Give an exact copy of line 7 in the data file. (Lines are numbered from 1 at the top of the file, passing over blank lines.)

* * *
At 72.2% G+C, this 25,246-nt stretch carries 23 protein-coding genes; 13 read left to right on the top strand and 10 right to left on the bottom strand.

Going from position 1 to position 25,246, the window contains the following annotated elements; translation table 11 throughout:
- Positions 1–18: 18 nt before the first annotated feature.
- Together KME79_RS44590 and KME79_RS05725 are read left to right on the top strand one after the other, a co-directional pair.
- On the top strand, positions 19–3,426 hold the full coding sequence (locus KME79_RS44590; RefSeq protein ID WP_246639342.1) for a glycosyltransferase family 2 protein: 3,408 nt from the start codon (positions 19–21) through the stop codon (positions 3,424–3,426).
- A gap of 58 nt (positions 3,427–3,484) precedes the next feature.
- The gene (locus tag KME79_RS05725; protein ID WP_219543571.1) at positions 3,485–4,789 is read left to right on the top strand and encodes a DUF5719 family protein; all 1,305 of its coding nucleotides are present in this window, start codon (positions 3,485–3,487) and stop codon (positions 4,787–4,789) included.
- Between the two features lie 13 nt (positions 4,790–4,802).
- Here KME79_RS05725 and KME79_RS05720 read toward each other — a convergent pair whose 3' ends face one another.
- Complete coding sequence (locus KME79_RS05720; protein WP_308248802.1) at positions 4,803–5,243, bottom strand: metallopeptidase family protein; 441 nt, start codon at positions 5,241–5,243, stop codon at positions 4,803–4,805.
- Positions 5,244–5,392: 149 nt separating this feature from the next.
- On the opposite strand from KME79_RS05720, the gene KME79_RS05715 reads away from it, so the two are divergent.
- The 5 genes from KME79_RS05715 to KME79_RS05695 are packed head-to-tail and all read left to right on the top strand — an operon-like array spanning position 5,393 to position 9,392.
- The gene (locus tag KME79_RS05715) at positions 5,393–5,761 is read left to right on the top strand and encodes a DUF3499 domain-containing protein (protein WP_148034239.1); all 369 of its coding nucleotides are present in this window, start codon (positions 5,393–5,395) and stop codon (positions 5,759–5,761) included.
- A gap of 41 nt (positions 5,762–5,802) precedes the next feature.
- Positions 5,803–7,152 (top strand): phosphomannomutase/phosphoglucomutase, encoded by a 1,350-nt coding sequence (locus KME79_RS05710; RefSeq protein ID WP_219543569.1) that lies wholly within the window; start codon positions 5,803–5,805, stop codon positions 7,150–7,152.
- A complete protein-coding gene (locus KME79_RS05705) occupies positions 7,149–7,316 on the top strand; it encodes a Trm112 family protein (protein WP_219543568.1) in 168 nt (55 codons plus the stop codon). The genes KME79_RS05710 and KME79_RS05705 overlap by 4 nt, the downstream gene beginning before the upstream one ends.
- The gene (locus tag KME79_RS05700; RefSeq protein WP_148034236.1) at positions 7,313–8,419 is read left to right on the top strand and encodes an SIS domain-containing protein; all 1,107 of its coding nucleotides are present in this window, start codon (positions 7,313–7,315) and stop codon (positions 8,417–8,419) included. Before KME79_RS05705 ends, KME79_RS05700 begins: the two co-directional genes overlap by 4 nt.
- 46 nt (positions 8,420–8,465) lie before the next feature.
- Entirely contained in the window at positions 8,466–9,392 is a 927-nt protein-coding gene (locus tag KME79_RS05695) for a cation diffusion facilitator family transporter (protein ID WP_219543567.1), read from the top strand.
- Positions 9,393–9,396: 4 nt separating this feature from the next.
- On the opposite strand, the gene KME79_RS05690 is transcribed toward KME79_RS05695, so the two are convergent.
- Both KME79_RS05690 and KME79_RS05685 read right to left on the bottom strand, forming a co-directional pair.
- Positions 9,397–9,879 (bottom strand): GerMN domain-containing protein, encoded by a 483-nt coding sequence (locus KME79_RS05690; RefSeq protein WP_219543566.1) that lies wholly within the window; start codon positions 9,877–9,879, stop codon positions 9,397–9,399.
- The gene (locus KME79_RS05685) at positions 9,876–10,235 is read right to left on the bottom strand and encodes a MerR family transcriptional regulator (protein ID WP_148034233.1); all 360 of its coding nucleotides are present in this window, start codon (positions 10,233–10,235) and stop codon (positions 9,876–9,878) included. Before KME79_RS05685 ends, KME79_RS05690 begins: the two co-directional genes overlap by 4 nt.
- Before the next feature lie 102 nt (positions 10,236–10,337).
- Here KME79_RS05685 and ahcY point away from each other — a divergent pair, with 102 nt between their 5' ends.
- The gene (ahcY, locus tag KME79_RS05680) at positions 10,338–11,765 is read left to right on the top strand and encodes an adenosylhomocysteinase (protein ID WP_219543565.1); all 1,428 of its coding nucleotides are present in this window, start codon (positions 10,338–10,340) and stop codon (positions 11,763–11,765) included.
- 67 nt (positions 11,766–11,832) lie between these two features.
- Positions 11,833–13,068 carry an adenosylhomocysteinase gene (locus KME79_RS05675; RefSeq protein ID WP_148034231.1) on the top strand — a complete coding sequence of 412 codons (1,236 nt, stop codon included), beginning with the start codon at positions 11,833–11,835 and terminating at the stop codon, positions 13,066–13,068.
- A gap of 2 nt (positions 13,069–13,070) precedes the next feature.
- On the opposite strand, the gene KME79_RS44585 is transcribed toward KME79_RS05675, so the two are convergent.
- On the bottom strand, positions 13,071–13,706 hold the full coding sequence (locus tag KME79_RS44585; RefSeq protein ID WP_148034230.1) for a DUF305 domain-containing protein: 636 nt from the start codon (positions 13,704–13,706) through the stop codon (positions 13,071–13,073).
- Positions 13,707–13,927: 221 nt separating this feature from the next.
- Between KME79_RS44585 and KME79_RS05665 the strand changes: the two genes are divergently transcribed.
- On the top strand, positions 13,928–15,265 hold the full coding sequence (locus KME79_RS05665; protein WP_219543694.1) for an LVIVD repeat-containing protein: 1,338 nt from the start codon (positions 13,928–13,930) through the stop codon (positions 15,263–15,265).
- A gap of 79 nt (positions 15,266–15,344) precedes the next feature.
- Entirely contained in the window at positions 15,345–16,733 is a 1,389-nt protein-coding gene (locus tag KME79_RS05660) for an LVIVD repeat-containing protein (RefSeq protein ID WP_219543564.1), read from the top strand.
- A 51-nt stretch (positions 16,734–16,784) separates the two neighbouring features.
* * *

- The gene (locus tag KME79_RS05725; protein ID WP_219543571.1) at positions 3,485–4,789 is read left to right on the top strand and encodes a DUF5719 family protein; all 1,305 of its coding nucleotides are present in this window, start codon (positions 3,485–3,487) and stop codon (positions 4,787–4,789) included.